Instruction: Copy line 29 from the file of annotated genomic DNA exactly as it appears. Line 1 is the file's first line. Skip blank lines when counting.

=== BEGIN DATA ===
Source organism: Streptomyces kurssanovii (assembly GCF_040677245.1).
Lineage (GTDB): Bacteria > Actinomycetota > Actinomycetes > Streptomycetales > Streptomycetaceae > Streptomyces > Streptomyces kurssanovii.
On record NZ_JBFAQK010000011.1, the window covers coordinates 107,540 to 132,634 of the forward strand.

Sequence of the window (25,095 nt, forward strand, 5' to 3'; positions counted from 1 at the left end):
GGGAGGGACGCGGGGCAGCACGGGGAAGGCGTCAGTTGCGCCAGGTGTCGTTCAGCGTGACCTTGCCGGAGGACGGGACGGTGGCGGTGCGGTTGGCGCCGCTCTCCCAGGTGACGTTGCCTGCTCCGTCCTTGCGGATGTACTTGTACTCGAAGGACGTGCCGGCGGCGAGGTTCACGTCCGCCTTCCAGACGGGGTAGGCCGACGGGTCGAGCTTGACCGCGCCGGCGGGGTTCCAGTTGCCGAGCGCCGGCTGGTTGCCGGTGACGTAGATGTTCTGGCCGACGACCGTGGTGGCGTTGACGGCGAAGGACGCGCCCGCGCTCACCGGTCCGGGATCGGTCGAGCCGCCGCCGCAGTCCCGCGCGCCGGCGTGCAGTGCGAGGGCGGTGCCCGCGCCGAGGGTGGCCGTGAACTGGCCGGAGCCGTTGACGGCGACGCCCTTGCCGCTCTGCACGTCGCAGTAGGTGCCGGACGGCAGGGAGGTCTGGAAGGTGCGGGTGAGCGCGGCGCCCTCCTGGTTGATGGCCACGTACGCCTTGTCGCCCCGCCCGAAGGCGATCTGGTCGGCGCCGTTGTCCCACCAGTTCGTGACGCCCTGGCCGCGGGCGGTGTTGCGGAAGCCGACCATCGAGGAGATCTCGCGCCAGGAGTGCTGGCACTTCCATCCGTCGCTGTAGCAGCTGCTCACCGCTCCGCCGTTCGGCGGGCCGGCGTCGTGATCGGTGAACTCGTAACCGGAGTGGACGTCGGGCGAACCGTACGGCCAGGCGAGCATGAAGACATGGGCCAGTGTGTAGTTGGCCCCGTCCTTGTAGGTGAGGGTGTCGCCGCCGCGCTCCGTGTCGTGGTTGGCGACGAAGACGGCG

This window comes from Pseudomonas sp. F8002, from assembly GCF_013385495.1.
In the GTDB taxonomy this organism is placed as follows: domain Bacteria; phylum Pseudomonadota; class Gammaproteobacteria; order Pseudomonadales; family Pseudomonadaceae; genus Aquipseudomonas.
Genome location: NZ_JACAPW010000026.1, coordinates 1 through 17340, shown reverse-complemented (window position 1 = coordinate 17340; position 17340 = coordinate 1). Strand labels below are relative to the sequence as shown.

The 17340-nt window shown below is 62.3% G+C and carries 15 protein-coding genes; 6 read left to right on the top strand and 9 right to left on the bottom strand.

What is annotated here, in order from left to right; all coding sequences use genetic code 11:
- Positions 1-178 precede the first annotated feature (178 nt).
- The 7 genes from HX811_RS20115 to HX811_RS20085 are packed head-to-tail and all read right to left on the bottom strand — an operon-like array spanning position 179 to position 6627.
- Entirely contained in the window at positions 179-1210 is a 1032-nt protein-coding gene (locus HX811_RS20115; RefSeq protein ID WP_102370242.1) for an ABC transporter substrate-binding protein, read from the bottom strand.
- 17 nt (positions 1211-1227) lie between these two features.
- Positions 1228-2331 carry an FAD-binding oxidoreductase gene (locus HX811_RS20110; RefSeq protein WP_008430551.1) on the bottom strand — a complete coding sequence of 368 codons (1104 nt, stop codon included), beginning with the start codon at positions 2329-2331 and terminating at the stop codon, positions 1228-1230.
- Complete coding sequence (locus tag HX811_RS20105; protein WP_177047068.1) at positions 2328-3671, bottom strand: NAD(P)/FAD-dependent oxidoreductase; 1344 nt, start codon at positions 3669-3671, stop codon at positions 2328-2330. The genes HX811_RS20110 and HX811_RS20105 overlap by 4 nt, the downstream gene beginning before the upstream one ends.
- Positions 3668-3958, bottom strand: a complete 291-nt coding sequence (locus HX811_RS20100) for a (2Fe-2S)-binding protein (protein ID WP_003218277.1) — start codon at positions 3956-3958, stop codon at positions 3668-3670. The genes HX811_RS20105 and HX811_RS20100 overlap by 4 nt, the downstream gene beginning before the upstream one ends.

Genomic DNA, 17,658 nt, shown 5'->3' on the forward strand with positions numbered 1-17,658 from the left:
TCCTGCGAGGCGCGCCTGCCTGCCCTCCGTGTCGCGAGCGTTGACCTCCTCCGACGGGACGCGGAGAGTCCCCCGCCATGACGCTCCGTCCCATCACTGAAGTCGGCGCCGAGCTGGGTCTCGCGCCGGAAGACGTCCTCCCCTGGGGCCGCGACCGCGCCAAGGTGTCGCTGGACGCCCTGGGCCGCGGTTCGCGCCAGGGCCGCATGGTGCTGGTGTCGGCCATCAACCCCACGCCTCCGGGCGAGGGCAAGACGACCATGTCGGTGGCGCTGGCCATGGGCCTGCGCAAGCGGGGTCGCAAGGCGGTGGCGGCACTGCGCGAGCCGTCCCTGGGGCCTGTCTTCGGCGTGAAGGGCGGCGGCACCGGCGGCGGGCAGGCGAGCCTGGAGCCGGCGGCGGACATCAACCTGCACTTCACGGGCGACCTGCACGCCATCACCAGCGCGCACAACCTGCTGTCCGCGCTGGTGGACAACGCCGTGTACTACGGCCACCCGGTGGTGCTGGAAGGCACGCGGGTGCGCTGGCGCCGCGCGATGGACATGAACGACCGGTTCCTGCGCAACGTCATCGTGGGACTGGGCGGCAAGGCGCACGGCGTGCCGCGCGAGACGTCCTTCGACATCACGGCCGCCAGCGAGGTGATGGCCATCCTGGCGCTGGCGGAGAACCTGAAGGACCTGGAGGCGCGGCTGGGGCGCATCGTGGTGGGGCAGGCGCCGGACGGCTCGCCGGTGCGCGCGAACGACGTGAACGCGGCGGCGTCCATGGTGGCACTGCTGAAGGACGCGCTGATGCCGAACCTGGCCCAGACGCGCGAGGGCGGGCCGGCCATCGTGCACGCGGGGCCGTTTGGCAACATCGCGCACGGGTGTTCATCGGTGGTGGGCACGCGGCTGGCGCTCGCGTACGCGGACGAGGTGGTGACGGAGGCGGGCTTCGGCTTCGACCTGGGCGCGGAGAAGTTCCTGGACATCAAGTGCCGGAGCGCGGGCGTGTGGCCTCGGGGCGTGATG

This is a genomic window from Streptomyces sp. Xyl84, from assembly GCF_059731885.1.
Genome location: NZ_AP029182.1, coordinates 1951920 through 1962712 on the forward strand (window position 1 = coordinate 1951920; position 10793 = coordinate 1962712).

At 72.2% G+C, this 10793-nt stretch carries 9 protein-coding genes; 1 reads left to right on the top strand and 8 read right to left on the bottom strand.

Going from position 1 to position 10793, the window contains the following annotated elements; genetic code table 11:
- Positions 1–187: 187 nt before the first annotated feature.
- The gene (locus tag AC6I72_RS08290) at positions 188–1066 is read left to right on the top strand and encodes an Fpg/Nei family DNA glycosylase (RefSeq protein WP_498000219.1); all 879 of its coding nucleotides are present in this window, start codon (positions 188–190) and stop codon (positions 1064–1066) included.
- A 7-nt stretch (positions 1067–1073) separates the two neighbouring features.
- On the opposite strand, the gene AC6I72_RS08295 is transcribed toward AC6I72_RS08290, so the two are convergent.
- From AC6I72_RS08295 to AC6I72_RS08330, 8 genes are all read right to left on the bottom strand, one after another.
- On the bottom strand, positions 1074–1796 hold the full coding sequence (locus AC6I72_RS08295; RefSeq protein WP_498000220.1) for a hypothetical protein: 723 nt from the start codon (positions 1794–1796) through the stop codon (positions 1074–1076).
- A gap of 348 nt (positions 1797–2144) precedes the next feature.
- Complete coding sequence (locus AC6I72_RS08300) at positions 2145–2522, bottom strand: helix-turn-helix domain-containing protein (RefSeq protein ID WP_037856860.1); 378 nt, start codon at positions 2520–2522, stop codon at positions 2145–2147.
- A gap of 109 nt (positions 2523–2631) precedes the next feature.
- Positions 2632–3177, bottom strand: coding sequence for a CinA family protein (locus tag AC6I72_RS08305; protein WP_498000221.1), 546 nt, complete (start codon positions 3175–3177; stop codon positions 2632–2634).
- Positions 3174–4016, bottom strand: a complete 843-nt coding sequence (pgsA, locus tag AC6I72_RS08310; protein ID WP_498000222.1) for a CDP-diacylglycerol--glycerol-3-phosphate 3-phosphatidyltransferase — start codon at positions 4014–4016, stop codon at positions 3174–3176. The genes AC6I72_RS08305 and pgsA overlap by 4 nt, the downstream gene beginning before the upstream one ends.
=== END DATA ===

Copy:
- On the bottom strand, positions 1074–1796 hold the full coding sequence (locus AC6I72_RS08295; RefSeq protein WP_498000220.1) for a hypothetical protein: 723 nt from the start codon (positions 1794–1796) through the stop codon (positions 1074–1076).